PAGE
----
Meet the “Faces of Durham” Gertrude Bell Elion

Gertrude Bell Elion (1918-1999): Graduating from Hunter College in 1937, Elion was excited to begin working in research labs but initially struggled to find a job due to the Great Depression as well as persistent gender discrimination in hiring. While obtaining her master’s degree in chemistry at New York University, she taught biochemistry to nursing students. When World War II began and many male workers left for war, Elion took a job testing in a food laboratory.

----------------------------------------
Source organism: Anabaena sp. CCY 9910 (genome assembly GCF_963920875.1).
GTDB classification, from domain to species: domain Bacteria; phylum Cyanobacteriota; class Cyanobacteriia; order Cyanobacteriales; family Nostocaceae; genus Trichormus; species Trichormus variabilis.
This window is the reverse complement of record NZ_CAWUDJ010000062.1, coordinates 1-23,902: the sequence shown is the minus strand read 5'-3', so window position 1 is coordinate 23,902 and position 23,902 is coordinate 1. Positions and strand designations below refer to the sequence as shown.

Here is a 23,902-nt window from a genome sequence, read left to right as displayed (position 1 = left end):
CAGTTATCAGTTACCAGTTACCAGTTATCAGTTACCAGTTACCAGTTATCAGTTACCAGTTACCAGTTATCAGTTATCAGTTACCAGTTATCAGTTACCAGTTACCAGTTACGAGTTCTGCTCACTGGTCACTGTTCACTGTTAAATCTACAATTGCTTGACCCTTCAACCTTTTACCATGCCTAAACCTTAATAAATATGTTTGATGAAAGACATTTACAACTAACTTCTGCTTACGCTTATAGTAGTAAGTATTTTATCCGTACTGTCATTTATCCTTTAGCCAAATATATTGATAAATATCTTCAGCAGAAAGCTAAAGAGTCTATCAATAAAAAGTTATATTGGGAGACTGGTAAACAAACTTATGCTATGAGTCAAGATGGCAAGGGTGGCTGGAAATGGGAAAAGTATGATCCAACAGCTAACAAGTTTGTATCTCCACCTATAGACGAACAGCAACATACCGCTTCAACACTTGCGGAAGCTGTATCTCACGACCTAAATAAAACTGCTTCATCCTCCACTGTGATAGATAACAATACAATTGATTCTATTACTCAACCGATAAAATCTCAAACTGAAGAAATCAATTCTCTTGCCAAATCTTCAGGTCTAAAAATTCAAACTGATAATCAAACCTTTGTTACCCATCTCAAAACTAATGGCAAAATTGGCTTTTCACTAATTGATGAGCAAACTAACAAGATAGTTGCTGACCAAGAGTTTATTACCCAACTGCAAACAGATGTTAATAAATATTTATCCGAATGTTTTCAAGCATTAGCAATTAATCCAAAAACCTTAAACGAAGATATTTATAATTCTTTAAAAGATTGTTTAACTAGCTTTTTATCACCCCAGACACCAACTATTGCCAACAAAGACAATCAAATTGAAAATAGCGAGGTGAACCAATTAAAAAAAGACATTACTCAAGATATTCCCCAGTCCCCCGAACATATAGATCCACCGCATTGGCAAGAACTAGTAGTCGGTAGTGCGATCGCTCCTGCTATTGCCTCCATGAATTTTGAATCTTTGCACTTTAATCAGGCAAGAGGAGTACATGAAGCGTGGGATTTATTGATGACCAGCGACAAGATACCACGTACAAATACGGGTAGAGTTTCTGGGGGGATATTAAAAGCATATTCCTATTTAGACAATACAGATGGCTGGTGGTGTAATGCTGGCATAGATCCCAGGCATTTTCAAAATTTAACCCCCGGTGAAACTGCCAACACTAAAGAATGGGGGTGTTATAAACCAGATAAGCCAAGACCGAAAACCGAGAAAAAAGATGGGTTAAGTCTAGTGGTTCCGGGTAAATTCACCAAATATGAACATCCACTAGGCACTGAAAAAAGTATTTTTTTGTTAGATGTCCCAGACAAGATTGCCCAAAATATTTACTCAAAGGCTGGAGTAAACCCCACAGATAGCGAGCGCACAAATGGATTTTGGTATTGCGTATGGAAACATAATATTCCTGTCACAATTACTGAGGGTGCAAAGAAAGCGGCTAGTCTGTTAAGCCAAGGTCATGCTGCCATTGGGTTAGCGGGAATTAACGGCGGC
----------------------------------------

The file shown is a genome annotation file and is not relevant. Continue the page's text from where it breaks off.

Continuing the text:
After meeting George Hitchings, Elion began working for Burroughs Wellcome. Their research focused on devloping treatments that would cause DNA to accept a false building block that would fight disease. Elion led the Department of Experimental Therapy at Burroughs Wellcome Company from 1967 to 1983, and was also a professor at Duke University from 1971 to 1999. She developed the first immunosuppressive drug for organ transplants and established the research method later used to create an antiretroviral drug to treat HIV/AIDS. She shared the Nobel Prize in Physiology or Medicine in 1988 with Hitchings and Sir James Black.

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